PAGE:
HELENA — A federal ruling capping what it called “exorbitant” long-distance telephone rates charged to prison inmates across the nation won’t affect state prisoners in Montana, which already charges rates at or below the new cap.
However, it was unclear Monday whether Friday’s Federal Communications Commission decision might force changes in calling rates charged to prisoners held in some city or county jails across Montana.
The ruling applies to interstate long-distance calls made by prisoners held in local jails, but Montana counties arrange their own contracts for jail telephone calls, and those contracts vary across the state, said Harold Blattie, executive director of the Montana Association of Counties.
Judy Beck, spokeswoman for the state Department of Corrections, said the agency hasn’t reviewed the FCC ruling, but doesn’t foresee any problems since the rates paid by Montana inmates for outgoing telephone calls are below the new cap.
People held in prisons and jails generally can’t get incoming telephone calls and must pay for calls they make to friends or relatives, either with a debit card, a prepaid amount or a collect call.
The FCC voted 2-1 last Friday to cap rates charged to inmates at 21 cents per minute for debit and prepaid call and 25 cents per minute for a collect call.
The FCC also said the “just and reasonable” amounts are 12 cents per minute for debit and prepaid calls and 14 cents per minute for collect calls, and that prisoners can file challenges to any rates higher than that amount and seek refunds.
The federal agency said some prisons are charging inmates up to 89 cents a minute and a “setup fee” of $3.95 per call, making a 15-minute call cost more than $17. In Montana, the state prison system signed a three-year contract with Telmate in early 2011 to handle outgoing calls by inmates.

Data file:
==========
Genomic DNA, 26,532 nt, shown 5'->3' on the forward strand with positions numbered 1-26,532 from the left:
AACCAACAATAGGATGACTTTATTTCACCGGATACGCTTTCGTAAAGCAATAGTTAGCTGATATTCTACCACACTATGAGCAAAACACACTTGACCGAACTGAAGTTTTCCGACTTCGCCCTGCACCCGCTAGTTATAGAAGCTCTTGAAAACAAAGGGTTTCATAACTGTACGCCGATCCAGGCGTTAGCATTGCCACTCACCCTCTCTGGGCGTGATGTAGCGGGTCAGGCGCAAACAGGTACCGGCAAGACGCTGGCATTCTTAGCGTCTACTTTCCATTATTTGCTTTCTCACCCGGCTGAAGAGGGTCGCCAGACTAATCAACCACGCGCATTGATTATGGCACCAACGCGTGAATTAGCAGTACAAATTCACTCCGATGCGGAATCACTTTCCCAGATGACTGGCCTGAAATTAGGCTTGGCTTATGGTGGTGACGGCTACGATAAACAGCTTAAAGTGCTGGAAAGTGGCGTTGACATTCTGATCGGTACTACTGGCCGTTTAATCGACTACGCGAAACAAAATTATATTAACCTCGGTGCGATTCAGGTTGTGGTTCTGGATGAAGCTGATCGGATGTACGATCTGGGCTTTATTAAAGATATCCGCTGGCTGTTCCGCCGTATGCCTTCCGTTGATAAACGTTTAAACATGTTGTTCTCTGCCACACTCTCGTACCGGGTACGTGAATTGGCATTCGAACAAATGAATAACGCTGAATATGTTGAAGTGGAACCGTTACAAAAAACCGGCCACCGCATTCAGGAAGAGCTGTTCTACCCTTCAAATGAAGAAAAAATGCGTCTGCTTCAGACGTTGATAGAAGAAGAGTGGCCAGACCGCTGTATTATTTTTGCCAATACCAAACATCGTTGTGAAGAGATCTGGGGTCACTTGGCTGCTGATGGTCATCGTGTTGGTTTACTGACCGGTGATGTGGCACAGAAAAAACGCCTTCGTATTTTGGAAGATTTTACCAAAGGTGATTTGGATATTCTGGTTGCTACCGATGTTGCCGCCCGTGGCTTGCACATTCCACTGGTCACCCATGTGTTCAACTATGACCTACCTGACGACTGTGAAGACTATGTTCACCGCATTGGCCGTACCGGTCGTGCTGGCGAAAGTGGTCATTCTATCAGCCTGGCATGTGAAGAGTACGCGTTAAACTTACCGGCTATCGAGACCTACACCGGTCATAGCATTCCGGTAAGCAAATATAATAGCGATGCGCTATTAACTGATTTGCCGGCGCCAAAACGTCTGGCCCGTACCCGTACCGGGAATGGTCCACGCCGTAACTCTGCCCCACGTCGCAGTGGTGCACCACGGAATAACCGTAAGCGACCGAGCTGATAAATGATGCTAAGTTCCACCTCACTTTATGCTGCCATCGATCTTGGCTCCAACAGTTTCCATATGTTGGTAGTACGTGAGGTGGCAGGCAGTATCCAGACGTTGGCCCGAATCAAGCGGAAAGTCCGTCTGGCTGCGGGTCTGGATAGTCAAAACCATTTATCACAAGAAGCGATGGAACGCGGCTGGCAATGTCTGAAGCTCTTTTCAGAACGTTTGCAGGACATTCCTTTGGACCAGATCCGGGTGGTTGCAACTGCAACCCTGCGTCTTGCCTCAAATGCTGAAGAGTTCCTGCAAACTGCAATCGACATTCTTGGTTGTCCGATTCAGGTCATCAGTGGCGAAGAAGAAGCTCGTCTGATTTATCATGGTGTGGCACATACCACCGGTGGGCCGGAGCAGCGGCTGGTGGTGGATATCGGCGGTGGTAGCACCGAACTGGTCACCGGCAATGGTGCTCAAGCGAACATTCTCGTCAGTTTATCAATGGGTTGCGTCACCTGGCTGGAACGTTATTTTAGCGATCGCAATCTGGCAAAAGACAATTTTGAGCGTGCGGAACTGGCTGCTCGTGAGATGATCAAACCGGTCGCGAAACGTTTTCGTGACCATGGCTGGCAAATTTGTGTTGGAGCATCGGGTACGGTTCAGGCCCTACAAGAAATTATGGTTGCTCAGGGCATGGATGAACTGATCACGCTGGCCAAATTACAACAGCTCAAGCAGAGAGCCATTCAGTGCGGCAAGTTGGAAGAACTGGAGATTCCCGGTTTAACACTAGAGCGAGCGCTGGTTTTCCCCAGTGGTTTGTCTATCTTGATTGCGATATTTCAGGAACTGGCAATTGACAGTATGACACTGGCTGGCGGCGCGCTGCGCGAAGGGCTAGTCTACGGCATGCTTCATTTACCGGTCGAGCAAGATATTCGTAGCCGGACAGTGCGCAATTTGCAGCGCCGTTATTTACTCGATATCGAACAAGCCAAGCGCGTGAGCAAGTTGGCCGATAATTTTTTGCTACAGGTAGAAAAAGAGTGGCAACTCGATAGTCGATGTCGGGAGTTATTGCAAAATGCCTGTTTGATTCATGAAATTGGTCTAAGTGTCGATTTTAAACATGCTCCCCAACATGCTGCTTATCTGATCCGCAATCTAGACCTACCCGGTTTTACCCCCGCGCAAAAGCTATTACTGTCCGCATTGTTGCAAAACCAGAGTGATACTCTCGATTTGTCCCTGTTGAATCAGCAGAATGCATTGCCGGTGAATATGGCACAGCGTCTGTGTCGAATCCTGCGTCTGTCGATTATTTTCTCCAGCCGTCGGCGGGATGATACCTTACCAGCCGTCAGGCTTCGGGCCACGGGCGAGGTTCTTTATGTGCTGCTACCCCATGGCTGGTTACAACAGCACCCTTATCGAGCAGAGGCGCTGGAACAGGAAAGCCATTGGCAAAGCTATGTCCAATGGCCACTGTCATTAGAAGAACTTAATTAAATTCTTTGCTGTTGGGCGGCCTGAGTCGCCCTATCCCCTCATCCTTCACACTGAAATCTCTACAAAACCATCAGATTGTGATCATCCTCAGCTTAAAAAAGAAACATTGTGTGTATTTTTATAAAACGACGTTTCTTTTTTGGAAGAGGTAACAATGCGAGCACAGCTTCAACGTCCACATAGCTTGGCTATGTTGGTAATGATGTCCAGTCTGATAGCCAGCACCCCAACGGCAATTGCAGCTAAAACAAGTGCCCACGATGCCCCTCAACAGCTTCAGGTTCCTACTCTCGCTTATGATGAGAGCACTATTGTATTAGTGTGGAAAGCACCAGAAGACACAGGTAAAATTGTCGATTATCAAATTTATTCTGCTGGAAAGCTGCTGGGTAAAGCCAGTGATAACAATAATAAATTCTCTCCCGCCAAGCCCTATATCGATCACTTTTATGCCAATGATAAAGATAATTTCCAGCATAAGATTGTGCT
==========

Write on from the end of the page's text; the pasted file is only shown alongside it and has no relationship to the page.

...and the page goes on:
Telmate charges Montana inmates 12 cents a minute for any call and a 24-cents-per-call connection fee. The state gets a monthly commission from the contract, of 25 percent of the revenue or $23,000, whichever is greater.
The money is deposited into an Inmate Welfare Fund, which is used to buy items such as recreation, music, education, religious and other equipment used by inmates, Beck said.
The Telmate system is used by inmates at the Montana State Prison, Montana Women’s Prison in Billings, Pine Hills Youth Correctional Facility in Miles City and Riverside Youth Correctional Facility in Boulder.
Beck said the private prison in Shelby and regional prisons in Great Falls and Glendive that hold state inmates are required to have a similar telephone system for inmates, but each contracts with its own vendor.
In Montana’s largest county, the Yellowstone County jail in Billings is switching from its current contractor to Telmate, in part because the current contractor’s rates are so high, said sheriff’s Lt. Sam Bofto.
Bofto referred further questions to Undersheriff Kevin Evans, who could not be reached for comment Monday.